Some topics we cover in this newsletter have clear, definite differences: Bugs and insects. Concrete and cement. Hash browns and home fries. We define them and we draw lines in the sand because putting things in boxes and imposing order on them feels pleasing and correct.
But when it comes to human emotions, things tend to get a little bit slippery. And few emotions are as human—and as nebulous—as stress and anxiety. Chances are, you’ve experienced one or both in your life, probably more times than you can count—but your lived experience could feel very different from the person next to you, from your best friend, from your therapist, from me! So why do we even try to define them? Because understanding and putting a name to the things that we feel can be the first step towards working through them.
So let’s give it a shot. Stress is usually something that comes with an identifiable cause, some external factor that creates a sense of pressure, tension, nervousness, and/or alertness. It’s a reaction to something tangible happening: I have a deadline coming up, or I’m moving, or I’m starting a brand-new job, or even I’m throwing a dinner party and my apartment is a mess and people are arriving in ten minutes. When that “something tangible happening” happens and gets resolved—when you hand in the paper, or you finish moving, or you get settled into your job, or your friends arrive and help you clean—the feelings of stress usually dissipate.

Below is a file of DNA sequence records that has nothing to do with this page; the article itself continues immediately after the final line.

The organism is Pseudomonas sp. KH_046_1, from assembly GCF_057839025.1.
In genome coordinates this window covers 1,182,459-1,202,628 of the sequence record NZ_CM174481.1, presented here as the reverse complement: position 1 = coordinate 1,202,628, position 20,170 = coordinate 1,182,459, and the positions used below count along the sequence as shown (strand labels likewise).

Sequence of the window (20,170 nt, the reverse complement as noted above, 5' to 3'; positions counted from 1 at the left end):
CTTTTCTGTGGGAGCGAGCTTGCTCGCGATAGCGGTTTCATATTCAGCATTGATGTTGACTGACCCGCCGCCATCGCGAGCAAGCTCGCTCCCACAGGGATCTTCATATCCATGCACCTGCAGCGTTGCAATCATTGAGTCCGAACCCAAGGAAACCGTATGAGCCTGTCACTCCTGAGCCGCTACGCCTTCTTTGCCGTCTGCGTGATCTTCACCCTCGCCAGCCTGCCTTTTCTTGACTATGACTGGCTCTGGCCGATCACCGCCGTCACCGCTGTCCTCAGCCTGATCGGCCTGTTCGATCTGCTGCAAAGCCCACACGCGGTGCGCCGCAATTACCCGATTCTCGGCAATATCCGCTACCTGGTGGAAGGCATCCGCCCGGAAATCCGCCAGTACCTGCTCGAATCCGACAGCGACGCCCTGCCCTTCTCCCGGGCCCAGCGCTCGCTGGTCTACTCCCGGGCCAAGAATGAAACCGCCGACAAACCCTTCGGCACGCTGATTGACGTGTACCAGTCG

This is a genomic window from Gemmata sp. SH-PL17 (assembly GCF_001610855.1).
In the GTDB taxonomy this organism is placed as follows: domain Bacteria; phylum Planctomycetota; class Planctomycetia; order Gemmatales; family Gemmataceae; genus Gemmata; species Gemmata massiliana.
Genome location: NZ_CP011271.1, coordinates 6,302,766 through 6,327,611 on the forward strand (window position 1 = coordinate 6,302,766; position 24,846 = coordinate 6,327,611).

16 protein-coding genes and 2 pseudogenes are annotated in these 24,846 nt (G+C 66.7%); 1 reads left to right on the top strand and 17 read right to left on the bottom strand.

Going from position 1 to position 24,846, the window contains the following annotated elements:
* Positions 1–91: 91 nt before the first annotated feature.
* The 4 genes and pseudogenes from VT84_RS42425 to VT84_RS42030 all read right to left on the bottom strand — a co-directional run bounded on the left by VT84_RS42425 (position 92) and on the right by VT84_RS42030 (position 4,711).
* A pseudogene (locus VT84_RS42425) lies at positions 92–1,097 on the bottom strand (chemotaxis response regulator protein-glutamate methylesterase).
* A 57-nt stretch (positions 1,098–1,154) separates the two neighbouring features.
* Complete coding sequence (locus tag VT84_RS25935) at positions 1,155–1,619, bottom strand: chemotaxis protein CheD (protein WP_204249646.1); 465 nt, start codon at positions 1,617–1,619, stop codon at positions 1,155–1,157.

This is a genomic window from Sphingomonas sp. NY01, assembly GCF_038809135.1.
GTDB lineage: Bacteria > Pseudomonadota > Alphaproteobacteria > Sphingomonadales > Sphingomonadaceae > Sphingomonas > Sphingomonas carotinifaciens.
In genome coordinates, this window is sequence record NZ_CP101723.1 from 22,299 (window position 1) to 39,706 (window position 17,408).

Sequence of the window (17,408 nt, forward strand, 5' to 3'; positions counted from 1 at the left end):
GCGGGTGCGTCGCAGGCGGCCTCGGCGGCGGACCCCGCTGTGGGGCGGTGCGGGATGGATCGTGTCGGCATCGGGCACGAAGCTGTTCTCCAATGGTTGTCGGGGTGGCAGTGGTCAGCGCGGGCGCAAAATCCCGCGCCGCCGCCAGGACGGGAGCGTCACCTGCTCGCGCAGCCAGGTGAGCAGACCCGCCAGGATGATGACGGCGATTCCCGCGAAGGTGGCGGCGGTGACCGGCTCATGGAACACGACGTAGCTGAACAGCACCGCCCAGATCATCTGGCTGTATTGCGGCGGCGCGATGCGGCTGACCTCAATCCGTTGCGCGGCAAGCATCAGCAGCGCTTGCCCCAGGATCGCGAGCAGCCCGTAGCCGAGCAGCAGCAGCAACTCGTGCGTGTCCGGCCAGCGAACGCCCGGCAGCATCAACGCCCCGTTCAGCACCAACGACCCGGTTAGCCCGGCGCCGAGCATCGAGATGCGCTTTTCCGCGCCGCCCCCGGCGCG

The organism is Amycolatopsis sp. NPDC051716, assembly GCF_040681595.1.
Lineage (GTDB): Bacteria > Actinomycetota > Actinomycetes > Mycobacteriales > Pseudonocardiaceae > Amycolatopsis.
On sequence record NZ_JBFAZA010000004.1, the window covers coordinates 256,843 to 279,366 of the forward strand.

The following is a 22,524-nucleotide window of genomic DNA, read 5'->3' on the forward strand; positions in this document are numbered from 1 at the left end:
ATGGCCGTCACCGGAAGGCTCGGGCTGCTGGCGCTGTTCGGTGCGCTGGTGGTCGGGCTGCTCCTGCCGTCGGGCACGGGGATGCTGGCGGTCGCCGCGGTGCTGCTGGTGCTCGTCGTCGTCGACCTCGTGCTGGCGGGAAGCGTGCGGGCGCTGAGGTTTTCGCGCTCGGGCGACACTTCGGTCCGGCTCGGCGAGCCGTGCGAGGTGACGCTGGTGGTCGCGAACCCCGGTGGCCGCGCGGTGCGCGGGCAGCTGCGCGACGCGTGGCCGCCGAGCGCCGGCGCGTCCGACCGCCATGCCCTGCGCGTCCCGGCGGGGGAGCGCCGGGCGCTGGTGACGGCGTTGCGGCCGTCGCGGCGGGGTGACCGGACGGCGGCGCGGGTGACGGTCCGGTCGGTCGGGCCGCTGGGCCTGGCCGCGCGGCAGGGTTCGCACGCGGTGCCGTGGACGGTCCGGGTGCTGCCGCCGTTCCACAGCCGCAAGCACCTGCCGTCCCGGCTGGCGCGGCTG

Anxiety, however, is less clear-cut. It’s less about an identifiable external cause or stimuli, and more something that comes from an internal place. It’s feeling on edge, restless, tense, worried, apprehensive, and/or nervous, oftentimes without really knowing why—for me, it can manifest itself as a constant, nagging feeling that I forgot something but can’t quite remember what. It can be situational, when stress about an external factor spirals into worries and fears beyond the issue at hand, or can come from an anxiety condition, of which 18% of adults struggle with. There are many different forms of anxiety, too many to get into here (especially as someone with no psychological training). But it’s important to know that anxiety can rear its head for both concrete reasons and for no reason at all, and that if you struggle with it, you’re not alone.
While we have these loose definitions, it’s important to note that stress and anxiety have a very intimate relationship with each other. An external cause can turn on both stress and anxiety; too much stress can morph into anxiety; anxiety and stress can shack up and co-habitate. If you’re feeling overwhelmed by either (or both), remember to take some time for yourself, whatever that means for you—and to hit up a friend and/or therapist to talk things out. Stress and anxiety can be isolating, but it doesn’t have to be that way.